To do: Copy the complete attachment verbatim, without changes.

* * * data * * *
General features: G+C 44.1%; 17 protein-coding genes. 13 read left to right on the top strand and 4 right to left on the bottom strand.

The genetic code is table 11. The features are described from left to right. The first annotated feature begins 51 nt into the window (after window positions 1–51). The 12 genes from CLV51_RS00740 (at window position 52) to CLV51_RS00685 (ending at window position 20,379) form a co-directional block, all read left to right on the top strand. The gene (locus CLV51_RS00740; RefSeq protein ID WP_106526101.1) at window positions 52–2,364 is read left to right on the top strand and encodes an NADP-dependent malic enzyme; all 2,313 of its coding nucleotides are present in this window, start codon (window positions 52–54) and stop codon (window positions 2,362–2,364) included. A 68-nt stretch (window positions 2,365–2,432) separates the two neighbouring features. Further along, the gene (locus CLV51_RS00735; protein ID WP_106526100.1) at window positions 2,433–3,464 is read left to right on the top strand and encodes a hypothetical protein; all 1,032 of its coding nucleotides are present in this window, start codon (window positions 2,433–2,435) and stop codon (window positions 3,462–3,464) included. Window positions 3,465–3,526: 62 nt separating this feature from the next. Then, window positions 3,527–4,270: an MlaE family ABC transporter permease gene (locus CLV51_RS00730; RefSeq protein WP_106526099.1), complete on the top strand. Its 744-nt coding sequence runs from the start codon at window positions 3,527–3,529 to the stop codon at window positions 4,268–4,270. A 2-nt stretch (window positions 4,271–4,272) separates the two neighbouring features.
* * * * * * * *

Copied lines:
General features: G+C 44.1%; 17 protein-coding genes. 13 read left to right on the top strand and 4 right to left on the bottom strand.

The genetic code is table 11. The features are described from left to right. The first annotated feature begins 51 nt into the window (after window positions 1–51). The 12 genes from CLV51_RS00740 (at window position 52) to CLV51_RS00685 (ending at window position 20,379) form a co-directional block, all read left to right on the top strand. The gene (locus CLV51_RS00740; RefSeq protein ID WP_106526101.1) at window positions 52–2,364 is read left to right on the top strand and encodes an NADP-dependent malic enzyme; all 2,313 of its coding nucleotides are present in this window, start codon (window positions 52–54) and stop codon (window positions 2,362–2,364) included. A 68-nt stretch (window positions 2,365–2,432) separates the two neighbouring features. Further along, the gene (locus CLV51_RS00735; protein ID WP_106526100.1) at window positions 2,433–3,464 is read left to right on the top strand and encodes a hypothetical protein; all 1,032 of its coding nucleotides are present in this window, start codon (window positions 2,433–2,435) and stop codon (window positions 3,462–3,464) included. Window positions 3,465–3,526: 62 nt separating this feature from the next. Then, window positions 3,527–4,270: an MlaE family ABC transporter permease gene (locus CLV51_RS00730; RefSeq protein WP_106526099.1), complete on the top strand. Its 744-nt coding sequence runs from the start codon at window positions 3,527–3,529 to the stop codon at window positions 4,268–4,270. A 2-nt stretch (window positions 4,271–4,272) separates the two neighbouring features.